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How to Boost Your Business Email Writing Skills

How to Boost Your Business Email Writing Skills

As a small business owner, you probably think that the days when you were writing dozens of emails to your colleagues and managers are gone forever. Well, you might want to reconsider this.

Statistics show that 86% of business professionals prefer emails for business-related communication. Emails allow you to distribute information quickly, reach out to investors, market to the target audience, and stay up to date with any business changes.

What does it mean for any small business owner? Email copywriting skills are one of the most valuable assets to your business from day one. Continue reading and you’ll find out how to improve your email writing skills and maximize the benefits of this marketing channel.

Identify platforms where you can find new prospects

The specifics of your emails will depend on how you’re sending them. If you’re doing a large mailshot with a platform like MailChimp, for example, your writing will be different than if you’re writing emails on an individual basis.

Always decide on your platform before you start crafting a writing style. There are so many more places to apply your email writing skills than the traditional inbox approach, so shop around and see where your clients are. For example, use the same concise and direct writing style when you reach out to prospects on social media. Or, create a web pop-up that invites users to subscribe to your newsletter. Use the same email content that you sent out to your contacts from your mailing list.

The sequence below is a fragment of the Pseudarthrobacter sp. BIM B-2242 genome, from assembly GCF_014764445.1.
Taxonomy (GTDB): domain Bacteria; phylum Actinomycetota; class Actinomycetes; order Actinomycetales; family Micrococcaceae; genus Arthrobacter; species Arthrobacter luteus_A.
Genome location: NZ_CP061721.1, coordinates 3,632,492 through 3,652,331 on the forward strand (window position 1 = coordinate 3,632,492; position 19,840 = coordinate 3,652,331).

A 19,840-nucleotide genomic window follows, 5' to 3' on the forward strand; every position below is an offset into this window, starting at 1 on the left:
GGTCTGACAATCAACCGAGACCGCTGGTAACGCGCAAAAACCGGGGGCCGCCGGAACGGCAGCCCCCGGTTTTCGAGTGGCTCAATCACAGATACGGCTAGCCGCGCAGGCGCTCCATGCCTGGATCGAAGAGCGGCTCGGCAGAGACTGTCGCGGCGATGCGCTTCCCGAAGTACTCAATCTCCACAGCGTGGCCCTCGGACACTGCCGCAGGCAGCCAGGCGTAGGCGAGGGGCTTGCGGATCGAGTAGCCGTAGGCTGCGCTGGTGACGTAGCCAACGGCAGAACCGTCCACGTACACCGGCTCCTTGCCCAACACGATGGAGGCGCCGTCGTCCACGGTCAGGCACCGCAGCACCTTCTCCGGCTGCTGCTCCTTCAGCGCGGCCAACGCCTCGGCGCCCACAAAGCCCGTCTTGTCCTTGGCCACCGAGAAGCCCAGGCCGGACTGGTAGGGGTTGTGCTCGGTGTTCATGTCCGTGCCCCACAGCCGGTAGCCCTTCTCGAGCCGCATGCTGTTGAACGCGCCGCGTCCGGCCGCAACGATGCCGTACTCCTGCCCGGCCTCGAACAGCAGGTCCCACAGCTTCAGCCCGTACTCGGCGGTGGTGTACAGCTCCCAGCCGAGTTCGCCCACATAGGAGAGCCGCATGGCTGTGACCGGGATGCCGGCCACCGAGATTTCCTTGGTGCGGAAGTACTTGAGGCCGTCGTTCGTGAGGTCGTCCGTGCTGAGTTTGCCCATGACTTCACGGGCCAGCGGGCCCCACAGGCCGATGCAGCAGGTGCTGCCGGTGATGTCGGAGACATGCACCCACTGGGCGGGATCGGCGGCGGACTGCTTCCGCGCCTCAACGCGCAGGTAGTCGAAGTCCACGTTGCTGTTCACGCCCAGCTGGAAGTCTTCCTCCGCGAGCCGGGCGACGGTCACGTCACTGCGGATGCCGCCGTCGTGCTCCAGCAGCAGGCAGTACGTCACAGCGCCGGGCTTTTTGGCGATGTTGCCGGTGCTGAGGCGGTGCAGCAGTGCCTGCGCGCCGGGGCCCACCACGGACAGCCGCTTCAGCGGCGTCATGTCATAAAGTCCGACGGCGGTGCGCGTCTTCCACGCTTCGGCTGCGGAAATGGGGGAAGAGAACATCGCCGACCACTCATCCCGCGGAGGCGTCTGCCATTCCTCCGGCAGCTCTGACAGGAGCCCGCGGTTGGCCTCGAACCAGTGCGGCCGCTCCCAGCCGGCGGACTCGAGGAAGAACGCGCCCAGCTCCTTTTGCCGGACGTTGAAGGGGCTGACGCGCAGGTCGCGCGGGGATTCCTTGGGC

Before you get started, you’ll want to figure out where the majority of your ideal customers can be found, which will require some research and perseverance. You’ll also need to remember to go where you have the highest chance of success. It’s no use pursuing an approach that you like if it doesn’t lead to any new prospects.

Find the ideal point of contact for your emails

Starting your emails with a personal introduction is the perfect way to catch the eye, but only if you do it right.

Let’s say that you want to team up with a company within your niche to create special deals. Or, you want to find investors for your upcoming promotional event. If you end up addressing a very junior member of a business, then they’re unlikely to approach their boss for you.

Pick someone at the right level, but in the wrong department, and your message will be dismissed as spam. For example, if you want to purchase new equipment for your business, find the email address of a sales representative and approach him directly.

Look for businesses that clearly have a need for your services, and take the time to research who you need to talk to before clicking ‘send’. That way your personal touch won’t fall flat.

You can simply ask for the right email but show some value first

Image source: Ryan Robinson

Decide between templates and your own prose

Email templates are a great way to get started, but they can end up reading all too much like a cookie-cutter if overused.

The main problem is that if you download a template from a site, you won’t know how many other people are using that same template. Readers will recognize the repetition instantly and will dismiss your email as spam.

Studying templates, on the other hand, is a great idea. Find half a dozen high converting examples so that you can see what they all have in common. This will allow you to learn how they do the following:

  • Break the ice with an engaging personal introduction
  • Frame a relatable problem without making it sound like the reader has failed as a result of their inability to address it themselves